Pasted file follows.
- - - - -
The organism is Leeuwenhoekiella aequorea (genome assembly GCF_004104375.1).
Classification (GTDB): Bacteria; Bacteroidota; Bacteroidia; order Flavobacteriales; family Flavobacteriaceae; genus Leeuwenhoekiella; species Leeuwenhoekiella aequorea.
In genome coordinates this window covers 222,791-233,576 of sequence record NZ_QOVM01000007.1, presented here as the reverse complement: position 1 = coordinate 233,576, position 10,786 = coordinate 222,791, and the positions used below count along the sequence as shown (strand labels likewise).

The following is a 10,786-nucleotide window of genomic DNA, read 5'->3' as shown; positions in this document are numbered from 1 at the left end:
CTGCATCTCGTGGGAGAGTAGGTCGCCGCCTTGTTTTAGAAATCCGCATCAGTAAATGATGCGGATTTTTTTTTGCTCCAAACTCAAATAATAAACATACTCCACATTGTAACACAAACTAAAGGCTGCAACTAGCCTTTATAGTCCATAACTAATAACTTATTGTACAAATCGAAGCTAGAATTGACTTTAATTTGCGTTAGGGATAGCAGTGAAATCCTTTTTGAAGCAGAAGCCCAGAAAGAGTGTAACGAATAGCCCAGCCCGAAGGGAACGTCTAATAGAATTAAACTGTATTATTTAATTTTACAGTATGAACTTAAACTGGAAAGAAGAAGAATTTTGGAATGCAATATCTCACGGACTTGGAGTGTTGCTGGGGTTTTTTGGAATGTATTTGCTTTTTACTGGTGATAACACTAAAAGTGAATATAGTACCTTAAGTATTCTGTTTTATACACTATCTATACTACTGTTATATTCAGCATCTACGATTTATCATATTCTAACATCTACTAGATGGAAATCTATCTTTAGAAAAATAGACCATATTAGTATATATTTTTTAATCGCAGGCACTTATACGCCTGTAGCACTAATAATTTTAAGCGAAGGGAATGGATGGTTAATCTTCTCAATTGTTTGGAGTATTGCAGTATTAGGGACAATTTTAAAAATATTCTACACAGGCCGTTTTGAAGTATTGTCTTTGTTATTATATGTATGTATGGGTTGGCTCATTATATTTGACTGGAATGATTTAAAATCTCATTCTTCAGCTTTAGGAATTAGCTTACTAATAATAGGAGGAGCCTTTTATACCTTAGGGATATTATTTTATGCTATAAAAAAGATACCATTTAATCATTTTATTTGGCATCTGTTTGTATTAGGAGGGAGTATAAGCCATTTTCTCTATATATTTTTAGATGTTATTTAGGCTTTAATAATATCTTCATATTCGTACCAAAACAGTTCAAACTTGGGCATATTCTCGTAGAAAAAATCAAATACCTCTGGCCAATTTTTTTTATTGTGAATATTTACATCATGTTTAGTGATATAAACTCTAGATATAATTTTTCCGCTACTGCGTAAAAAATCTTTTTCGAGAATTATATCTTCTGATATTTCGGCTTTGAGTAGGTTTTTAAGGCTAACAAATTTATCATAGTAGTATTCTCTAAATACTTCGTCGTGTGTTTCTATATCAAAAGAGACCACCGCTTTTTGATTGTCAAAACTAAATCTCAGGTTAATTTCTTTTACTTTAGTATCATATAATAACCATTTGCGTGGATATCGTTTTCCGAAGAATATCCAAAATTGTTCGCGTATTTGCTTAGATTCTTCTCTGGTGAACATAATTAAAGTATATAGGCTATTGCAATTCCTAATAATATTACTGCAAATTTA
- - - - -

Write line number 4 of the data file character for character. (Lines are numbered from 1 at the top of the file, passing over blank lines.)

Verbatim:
The following is a 10,786-nucleotide window of genomic DNA, read 5'->3' as shown; positions in this document are numbered from 1 at the left end: